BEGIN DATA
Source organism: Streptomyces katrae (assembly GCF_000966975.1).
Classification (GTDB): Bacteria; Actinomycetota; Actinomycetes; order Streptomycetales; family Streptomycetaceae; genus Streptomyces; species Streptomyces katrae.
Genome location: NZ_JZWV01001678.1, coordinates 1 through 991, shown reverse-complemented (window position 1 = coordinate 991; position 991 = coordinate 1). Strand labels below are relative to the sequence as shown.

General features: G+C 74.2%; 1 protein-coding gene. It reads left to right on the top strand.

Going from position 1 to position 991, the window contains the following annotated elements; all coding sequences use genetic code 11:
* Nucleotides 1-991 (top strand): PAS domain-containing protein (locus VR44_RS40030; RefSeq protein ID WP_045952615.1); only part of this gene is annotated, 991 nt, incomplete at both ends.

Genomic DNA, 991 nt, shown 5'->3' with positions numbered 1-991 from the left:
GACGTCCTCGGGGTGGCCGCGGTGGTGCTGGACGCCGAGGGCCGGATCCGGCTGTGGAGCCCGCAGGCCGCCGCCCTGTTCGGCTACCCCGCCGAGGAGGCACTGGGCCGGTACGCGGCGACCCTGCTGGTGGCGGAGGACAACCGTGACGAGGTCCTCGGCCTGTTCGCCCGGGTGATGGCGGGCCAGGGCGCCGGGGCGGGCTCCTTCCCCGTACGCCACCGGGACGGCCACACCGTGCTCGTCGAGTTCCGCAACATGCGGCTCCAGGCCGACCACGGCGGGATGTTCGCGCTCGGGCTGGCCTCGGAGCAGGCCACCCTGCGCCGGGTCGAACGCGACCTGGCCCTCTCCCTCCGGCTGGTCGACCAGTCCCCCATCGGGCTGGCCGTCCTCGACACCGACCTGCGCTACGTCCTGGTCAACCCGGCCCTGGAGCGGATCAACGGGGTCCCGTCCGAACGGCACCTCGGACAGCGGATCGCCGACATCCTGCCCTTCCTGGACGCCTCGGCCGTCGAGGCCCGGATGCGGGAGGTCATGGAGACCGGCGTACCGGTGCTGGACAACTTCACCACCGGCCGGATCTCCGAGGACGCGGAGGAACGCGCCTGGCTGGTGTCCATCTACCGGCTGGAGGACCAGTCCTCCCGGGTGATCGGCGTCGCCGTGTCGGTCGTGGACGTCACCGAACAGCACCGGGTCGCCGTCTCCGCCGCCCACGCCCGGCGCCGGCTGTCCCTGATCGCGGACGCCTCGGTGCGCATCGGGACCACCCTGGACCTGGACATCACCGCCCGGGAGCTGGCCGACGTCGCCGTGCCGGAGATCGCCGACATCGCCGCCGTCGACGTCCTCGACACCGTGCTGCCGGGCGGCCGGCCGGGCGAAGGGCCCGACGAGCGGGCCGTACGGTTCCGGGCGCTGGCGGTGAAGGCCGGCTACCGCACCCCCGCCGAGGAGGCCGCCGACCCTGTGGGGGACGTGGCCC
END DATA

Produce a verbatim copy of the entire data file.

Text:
Source organism: Streptomyces katrae (assembly GCF_000966975.1).
Classification (GTDB): Bacteria; Actinomycetota; Actinomycetes; order Streptomycetales; family Streptomycetaceae; genus Streptomyces; species Streptomyces katrae.
Genome location: NZ_JZWV01001678.1, coordinates 1 through 991, shown reverse-complemented (window position 1 = coordinate 991; position 991 = coordinate 1). Strand labels below are relative to the sequence as shown.

General features: G+C 74.2%; 1 protein-coding gene. It reads left to right on the top strand.

Going from position 1 to position 991, the window contains the following annotated elements; all coding sequences use genetic code 11:
* Nucleotides 1-991 (top strand): PAS domain-containing protein (locus VR44_RS40030; RefSeq protein ID WP_045952615.1); only part of this gene is annotated, 991 nt, incomplete at both ends.

Genomic DNA, 991 nt, shown 5'->3' with positions numbered 1-991 from the left:
GACGTCCTCGGGGTGGCCGCGGTGGTGCTGGACGCCGAGGGCCGGATCCGGCTGTGGAGCCCGCAGGCCGCCGCCCTGTTCGGCTACCCCGCCGAGGAGGCACTGGGCCGGTACGCGGCGACCCTGCTGGTGGCGGAGGACAACCGTGACGAGGTCCTCGGCCTGTTCGCCCGGGTGATGGCGGGCCAGGGCGCCGGGGCGGGCTCCTTCCCCGTACGCCACCGGGACGGCCACACCGTGCTCGTCGAGTTCCGCAACATGCGGCTCCAGGCCGACCACGGCGGGATGTTCGCGCTCGGGCTGGCCTCGGAGCAGGCCACCCTGCGCCGGGTCGAACGCGACCTGGCCCTCTCCCTCCGGCTGGTCGACCAGTCCCCCATCGGGCTGGCCGTCCTCGACACCGACCTGCGCTACGTCCTGGTCAACCCGGCCCTGGAGCGGATCAACGGGGTCCCGTCCGAACGGCACCTCGGACAGCGGATCGCCGACATCCTGCCCTTCCTGGACGCCTCGGCCGTCGAGGCCCGGATGCGGGAGGTCATGGAGACCGGCGTACCGGTGCTGGACAACTTCACCACCGGCCGGATCTCCGAGGACGCGGAGGAACGCGCCTGGCTGGTGTCCATCTACCGGCTGGAGGACCAGTCCTCCCGGGTGATCGGCGTCGCCGTGTCGGTCGTGGACGTCACCGAACAGCACCGGGTCGCCGTCTCCGCCGCCCACGCCCGGCGCCGGCTGTCCCTGATCGCGGACGCCTCGGTGCGCATCGGGACCACCCTGGACCTGGACATCACCGCCCGGGAGCTGGCCGACGTCGCCGTGCCGGAGATCGCCGACATCGCCGCCGTCGACGTCCTCGACACCGTGCTGCCGGGCGGCCGGCCGGGCGAAGGGCCCGACGAGCGGGCCGTACGGTTCCGGGCGCTGGCGGTGAAGGCCGGCTACCGCACCCCCGCCGAGGAGGCCGCCGACCCTGTGGGGGACGTGGCCC